• Increasing the standard deduction is a wasteful way to address the problem of too many North Carolinians struggling to make ends meet because it deprives the state of much-needed public resources that could boost public investments that promote economic growth. A better way to help hard-working taxpayers keep more of what they earn is to adopt a strong refundable state EITC to help offset not only income taxes, but sales and property taxes that fall hardest on those with lower incomes.

Read more

Falling Behind in NC, NC Budget and Tax Center, Poverty and Income Data 2013, Poverty and Policy Matters

Increasing income inequality not a recipe for an economy that works for all

New data released by the US Census highlight the pervasiveness of poverty nationally and in North Carolina. In 2013, one in six North Carolinians lived below the federal poverty rate – less than $24,000 a year for a family of four and  $12,000 a year for an individual. For communities of color, the poverty rate is far worse: 32.5 percent for Latinos, 28.9 percent for American Indians, and 28 percent for African Americans.

These daunting poverty rates highlight that far too many individuals and families across the state face economic hardship. The persistence of poverty has been accompanied by a rise in income inequality, which poses consequential implications for the overall economy and North Carolina’s state economy. The bulk of economic gains from the ongoing economic recovery have flowed to a small group of high-income earners. In the first three years of the economic recovery, the top 1 percent of income earners captured 95 percent of the income gains nationally. Here in North Carolina, income for the top 1 percent of income earners in the state grew by 6.2 percent from 2009 to 2011 while the bottom 99 percent saw their income decline by 2.9 percent. The latest US Census data show that this early post recovery trend is likely to hold. By 2013, the top 20 percent of households in North Carolina captured more than half of all income earned by all households in the state (see graphic below). Read more

2015 Fiscal Year State Budget, Falling Behind in NC, NC Budget and Tax Center

New state budget continues to underfund crucial public investments

This week the Budget & Tax Center released a new report on North Carolina’s 2015 fiscal year budget. While other states across the country are beginning to reverse the worst cuts made during the Great Recession, North Carolina continues to underfund crucial public investments in order to pay for tax cuts that took effect this year. Lawmakers failed to provide a high-quality education for all children, protect natural resources, support community-based economic development, or provide adequate health and human services to North Carolina residents.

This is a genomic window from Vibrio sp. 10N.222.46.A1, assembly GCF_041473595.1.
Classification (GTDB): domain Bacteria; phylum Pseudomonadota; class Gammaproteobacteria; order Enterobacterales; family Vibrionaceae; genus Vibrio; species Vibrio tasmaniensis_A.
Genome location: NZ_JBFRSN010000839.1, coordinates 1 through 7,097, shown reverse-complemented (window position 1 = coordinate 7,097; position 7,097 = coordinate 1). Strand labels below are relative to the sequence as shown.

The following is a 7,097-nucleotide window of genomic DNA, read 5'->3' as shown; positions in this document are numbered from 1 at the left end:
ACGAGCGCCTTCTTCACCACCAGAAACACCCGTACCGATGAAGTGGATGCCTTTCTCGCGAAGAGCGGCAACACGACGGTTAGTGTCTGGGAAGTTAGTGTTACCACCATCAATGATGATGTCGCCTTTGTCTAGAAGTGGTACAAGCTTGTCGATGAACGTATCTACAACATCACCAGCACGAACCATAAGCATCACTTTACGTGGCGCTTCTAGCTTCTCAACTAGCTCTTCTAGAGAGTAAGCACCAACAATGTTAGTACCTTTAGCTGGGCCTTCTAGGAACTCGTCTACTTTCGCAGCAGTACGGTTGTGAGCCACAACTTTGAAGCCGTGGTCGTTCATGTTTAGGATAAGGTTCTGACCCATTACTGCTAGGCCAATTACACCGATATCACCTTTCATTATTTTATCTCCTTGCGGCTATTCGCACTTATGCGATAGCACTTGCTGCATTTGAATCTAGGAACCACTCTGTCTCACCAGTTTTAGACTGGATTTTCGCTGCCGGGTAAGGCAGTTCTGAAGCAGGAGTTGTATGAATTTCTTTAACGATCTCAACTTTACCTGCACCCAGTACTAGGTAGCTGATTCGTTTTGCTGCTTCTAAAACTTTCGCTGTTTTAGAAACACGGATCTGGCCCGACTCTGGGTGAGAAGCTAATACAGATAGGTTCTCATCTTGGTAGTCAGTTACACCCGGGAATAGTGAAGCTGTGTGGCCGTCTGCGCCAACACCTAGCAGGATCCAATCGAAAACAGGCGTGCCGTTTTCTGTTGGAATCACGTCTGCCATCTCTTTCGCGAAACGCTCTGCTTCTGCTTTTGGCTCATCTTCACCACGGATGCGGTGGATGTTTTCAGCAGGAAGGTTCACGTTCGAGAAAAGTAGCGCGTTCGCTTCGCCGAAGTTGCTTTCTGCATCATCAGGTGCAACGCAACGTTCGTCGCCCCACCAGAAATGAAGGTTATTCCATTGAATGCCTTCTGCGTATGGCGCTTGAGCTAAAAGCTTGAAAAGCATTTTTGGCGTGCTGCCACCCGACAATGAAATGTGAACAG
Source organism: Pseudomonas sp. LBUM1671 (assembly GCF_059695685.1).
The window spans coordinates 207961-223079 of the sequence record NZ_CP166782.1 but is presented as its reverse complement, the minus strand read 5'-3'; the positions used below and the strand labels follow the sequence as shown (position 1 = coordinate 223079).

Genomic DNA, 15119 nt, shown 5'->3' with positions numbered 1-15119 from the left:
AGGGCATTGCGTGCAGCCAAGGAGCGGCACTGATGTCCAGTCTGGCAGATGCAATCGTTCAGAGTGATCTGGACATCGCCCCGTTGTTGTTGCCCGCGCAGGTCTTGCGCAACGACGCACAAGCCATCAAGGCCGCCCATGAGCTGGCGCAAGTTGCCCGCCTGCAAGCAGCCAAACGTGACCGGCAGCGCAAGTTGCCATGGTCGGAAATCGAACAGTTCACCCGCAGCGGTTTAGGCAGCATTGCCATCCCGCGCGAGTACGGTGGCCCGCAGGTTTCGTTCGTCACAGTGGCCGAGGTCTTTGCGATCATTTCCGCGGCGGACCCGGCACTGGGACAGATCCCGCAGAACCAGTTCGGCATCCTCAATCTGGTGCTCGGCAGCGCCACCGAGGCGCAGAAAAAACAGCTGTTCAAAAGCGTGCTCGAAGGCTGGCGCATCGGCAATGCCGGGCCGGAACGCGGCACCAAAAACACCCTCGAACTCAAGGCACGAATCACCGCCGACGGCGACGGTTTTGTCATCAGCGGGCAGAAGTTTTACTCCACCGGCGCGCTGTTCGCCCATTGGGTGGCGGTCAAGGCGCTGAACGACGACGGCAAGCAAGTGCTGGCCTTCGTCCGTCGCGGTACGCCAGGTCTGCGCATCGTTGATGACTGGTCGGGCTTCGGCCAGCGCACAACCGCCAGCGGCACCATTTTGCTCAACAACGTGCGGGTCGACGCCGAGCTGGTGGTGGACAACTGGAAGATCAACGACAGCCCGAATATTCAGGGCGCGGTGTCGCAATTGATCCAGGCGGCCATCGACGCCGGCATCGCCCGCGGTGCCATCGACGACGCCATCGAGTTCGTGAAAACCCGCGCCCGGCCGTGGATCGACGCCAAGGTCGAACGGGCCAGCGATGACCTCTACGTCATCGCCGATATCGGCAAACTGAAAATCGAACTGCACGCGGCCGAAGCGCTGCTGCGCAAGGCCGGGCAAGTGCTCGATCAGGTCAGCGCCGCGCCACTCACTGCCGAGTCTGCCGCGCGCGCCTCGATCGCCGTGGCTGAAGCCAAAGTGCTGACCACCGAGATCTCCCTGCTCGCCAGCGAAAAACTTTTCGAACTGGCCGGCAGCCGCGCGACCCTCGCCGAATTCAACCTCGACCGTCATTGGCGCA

Under the final budget, state investments are 6.6 percent below pre-recession levels five years into the official economic recovery. The new budget for the 2015 fiscal year is the 7th budget enacted since the Great Recession hit, and North Carolina has yet to bounce back to its pre-recession investment level. This is in contrast to spending during previous economic recoveries – spending did not dip after the 1981 and 2001 recoveries and state lawmakers restored investments to the levels that were in place when the 1990 recession hit within three years. Read more

Falling Behind in NC, NC Budget and Tax Center

First in Flight from the EITC: Heather’s Story (VIDEO)

Lawmakers let the state Earned Income Tax Credit expire at the end of 2013, making North Carolina the first state in nearly 30 years to eliminate this proven anti-poverty tool. The state EITC helps promote shared economic prosperity for all North Carolinians. It goes only to working people with modest incomes, offering extra support to pay for basic necessities.

In a new video from the series “North Carolina: First in Flight from the EITC,” Heather Partridge talks about how the state EITC has helped her family. Heather lives with her husband and three daughters in Gibsonville, where she works at Hardee’s and earns $7.55 an hour – just barely above the state minimum wage of $7.25. In past years, the EITC has helped Heather pay for everyday goods for her children as well as pay off debt.  Read more